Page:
It takes you away from recognizing your own efforts and progress, and distracts you from your goals. Seeing things as absolutes can leave you feeling exhausted, stuck and unmotivated. You’ll find it difficult to keep up with your own expectations. It will be harder for you to start new projects and pursue new goals.

6. Prepare for Failures with If/Then Plans

All sorts of barriers will come up when you're trying to form healthy habits.

Some of the common ones include time, costs, weather, space, self-consciousness, pain, etc. You need a plan for them, which is where the if/then strategy comes in. It specifies what your obstacles might be, as well as ways to deal with them when they arise. Examples of if/then strategies include:

  • If you are working late and can't make it to the gym, then you'll do 50 squats and 50 push-ups in the office.
  • If you eat a chocolate bar, then you'll eat extra vegetables that day.

As you can see, this strategy puts more conscious decision-making into action, allowing you to remain consistent with your new healthy habits.

7. Visualise the Process

Visualise the new you.

When you're trying to form healthy habits, you're often told to visualise the new and improved you. While this can be a powerful motivational tool, it also puts too much pressure on you to achieve the big results. This will, in turn, cause fear of failure.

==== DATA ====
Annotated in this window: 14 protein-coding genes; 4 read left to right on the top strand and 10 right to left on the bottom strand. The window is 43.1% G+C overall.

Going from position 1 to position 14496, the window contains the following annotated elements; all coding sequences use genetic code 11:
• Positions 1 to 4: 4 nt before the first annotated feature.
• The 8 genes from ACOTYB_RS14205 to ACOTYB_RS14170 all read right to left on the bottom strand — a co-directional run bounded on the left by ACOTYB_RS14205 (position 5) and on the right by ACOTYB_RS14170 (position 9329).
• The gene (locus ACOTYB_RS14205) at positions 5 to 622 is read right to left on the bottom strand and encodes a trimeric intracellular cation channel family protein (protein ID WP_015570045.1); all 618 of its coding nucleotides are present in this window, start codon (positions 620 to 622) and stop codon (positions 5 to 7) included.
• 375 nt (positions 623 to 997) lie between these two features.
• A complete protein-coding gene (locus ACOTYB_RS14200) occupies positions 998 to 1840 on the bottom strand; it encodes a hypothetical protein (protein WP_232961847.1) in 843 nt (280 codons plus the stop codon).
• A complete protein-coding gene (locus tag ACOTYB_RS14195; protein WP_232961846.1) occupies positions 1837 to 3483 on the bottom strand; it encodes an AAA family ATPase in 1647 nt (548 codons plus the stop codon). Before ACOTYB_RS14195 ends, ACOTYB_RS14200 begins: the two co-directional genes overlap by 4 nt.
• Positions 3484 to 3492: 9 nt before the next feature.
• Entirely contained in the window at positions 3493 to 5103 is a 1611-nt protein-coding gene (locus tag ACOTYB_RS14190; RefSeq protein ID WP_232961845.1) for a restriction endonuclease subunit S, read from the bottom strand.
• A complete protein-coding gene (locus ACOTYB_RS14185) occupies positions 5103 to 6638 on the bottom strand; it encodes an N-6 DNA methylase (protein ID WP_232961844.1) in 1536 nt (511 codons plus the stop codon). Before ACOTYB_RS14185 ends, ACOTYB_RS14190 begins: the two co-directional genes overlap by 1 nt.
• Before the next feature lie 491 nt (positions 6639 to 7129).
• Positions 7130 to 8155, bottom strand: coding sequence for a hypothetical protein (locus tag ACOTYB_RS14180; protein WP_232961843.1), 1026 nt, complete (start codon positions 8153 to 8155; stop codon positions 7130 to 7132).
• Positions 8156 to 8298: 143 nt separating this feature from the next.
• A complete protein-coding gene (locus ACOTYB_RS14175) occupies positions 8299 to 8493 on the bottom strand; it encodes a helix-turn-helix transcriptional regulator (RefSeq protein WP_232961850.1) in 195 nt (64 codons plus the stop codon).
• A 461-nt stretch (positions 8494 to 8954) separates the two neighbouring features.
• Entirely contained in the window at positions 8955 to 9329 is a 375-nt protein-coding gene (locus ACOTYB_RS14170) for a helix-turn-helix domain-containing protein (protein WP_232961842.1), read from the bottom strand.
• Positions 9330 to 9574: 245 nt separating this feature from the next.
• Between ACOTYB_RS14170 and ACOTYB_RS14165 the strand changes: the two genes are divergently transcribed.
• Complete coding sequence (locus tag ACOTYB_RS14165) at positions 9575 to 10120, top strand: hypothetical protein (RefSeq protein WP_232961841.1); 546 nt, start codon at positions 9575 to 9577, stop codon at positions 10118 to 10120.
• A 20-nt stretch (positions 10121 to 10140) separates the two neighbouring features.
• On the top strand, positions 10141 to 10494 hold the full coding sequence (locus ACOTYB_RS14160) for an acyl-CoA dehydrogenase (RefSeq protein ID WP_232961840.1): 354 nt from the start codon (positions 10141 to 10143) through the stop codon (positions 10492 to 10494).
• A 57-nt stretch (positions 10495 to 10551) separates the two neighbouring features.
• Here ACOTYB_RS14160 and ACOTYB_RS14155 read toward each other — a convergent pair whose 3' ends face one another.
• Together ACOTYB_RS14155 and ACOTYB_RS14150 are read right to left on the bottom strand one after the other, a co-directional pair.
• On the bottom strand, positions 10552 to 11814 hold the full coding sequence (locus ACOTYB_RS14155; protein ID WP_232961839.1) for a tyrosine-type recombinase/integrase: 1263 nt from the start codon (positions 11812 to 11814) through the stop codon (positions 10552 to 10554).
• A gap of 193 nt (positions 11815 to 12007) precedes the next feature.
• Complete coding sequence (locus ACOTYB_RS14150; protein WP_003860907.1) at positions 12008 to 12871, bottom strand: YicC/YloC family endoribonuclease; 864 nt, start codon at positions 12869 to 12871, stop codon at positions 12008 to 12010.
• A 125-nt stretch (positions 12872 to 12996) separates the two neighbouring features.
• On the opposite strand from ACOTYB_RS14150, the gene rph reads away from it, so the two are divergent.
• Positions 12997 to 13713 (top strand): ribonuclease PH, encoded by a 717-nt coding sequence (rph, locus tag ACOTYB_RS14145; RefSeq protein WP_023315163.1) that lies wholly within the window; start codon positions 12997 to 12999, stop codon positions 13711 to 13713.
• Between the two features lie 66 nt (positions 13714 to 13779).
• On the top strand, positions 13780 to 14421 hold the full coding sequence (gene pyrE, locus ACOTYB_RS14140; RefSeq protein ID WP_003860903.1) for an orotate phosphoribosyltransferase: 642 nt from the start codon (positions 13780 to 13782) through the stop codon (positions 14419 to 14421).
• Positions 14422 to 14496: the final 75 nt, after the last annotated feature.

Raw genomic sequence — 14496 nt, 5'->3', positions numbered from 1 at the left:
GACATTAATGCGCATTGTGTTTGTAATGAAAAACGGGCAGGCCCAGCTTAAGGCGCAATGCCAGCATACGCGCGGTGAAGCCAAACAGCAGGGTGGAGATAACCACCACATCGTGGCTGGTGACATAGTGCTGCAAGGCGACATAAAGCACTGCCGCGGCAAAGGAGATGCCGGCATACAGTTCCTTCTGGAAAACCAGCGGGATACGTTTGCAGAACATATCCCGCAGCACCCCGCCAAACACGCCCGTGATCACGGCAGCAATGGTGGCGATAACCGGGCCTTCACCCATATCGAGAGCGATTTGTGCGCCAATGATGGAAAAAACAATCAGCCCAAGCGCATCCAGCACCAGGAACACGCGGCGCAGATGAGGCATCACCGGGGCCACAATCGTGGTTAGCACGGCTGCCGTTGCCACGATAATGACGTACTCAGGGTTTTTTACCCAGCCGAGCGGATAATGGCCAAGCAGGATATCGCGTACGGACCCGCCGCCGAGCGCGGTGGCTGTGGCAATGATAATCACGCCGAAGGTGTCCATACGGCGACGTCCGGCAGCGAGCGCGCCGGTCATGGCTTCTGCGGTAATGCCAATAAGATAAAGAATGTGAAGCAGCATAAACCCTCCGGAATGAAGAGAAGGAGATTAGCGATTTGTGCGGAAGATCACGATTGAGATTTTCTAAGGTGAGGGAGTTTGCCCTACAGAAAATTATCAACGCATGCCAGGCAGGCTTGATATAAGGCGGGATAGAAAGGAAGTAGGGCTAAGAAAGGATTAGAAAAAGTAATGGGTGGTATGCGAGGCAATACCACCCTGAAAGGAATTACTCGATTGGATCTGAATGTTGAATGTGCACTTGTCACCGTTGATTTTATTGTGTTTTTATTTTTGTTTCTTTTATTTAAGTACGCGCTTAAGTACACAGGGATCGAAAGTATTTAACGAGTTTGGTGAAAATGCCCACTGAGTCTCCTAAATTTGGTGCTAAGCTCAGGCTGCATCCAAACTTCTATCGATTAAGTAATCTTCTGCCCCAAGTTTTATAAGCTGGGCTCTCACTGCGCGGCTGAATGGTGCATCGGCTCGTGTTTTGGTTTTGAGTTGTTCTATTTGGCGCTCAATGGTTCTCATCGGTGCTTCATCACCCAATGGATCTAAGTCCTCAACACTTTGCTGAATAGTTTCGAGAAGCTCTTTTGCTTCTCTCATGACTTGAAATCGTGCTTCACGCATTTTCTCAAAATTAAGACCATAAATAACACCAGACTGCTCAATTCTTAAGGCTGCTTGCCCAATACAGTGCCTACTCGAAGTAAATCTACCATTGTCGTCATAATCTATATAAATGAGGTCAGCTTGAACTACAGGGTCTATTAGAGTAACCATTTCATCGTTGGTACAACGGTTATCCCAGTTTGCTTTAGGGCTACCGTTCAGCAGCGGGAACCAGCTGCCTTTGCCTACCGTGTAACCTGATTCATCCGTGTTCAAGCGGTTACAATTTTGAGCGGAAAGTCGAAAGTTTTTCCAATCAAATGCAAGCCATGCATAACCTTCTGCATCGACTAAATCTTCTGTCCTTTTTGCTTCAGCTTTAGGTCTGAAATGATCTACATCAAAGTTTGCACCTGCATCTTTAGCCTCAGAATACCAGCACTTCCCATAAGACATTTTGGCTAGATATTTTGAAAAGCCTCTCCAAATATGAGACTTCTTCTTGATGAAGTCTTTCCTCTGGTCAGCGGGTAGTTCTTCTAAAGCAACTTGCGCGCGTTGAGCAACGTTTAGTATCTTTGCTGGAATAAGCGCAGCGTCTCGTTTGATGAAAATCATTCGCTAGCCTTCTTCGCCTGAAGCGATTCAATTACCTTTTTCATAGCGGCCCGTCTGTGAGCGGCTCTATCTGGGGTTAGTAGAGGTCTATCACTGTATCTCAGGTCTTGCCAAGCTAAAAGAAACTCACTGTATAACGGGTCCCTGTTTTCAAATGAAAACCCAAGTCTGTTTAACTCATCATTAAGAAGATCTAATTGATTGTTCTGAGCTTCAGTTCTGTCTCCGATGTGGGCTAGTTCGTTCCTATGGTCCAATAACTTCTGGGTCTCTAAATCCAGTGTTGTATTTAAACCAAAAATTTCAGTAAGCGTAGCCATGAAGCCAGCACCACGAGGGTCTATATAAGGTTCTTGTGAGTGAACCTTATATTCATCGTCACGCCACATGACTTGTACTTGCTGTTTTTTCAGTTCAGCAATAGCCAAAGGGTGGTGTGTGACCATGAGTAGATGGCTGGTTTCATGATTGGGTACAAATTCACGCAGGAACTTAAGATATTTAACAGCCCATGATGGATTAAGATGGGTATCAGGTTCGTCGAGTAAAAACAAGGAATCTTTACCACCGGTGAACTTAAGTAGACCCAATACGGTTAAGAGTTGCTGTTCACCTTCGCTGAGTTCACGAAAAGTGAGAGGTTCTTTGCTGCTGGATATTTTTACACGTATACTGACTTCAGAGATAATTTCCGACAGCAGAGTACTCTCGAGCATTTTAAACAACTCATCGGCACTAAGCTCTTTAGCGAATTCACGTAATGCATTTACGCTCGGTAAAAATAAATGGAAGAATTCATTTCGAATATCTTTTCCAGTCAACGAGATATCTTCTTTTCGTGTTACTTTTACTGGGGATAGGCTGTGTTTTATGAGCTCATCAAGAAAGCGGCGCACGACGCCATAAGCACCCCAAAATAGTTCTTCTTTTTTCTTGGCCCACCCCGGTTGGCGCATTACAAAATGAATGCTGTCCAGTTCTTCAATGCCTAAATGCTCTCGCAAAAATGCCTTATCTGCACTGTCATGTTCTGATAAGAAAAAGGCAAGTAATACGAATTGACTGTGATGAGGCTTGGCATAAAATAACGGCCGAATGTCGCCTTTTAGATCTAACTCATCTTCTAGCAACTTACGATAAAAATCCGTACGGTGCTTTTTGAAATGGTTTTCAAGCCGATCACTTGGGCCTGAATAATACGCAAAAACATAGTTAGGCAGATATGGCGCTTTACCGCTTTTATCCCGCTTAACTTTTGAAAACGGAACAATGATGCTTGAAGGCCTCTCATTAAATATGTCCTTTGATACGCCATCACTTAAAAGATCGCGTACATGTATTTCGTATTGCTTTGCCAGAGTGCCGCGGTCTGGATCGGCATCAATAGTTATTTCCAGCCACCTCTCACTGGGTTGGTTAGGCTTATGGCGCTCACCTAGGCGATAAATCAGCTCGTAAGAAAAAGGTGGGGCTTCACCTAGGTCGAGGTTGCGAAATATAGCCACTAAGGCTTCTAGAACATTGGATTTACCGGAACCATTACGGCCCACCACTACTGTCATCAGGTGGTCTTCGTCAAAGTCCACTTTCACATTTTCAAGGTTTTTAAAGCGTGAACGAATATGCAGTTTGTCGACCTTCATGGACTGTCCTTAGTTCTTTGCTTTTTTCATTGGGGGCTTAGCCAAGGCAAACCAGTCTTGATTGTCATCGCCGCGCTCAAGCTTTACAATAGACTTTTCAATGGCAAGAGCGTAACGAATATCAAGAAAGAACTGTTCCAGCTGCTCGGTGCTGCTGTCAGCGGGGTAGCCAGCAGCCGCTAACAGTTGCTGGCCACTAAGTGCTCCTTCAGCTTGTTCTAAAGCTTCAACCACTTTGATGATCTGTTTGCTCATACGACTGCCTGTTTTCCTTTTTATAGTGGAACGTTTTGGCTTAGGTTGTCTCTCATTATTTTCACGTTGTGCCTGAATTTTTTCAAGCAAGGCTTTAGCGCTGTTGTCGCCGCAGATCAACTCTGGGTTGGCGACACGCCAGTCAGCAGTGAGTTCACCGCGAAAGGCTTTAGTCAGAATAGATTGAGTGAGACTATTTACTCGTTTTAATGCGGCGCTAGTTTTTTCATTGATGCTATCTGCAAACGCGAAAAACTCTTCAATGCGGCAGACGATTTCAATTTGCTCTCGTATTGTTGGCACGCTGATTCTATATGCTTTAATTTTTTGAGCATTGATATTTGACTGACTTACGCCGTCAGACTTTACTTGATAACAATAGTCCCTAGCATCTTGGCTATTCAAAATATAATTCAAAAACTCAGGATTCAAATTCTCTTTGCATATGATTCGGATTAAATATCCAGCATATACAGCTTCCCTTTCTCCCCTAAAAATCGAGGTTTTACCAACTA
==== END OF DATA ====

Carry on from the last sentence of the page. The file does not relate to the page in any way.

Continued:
Visualising the process instead eliminates psychological barriers and puts your focus on the individual steps you need to take. See yourself completing the first step. Once that is done, repeat with the second step and so on until you achieve your overall goal.

8. Build a Support Network

It's easier to form a new habit when other people around you are doing the same thing.

You can invite loved ones to join in the new habit you are trying to form. You can also join a local group of people who are doing what you're interested in. This allows you to learn from others, connect through challenges, and even be accountable.

But even if no one wants to join, they can still help you steer away from temptations and eliminate emotional barriers by providing support.

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Final Words

You want to get in shape, be smarter, be more productive, or simply become a better version of you. But why is it so difficult to adopt new habits you know would do you good and make them stick? You have to start by answering this question for yourself. Why? What are your struggles?

There could be many factors to why you can’t seem to form new healthy habits. One could be that you don’t understand your current habits. You don’t know what triggers it. Another reason could be that you attempt to do too much to the point that you’re overwhelmed by those changes and gave up.

Whatever your struggles might be, and what your goals are, your first step lies in identifying both and apply the above tips to the process.

About the Author

Emily is a blogger, freelance writer, with a B.A. in Business Administration. Her love for reading and travelling has brought her all over the world, from tutoring locals in Thailand to travel writing in many countries from Southeast Asia.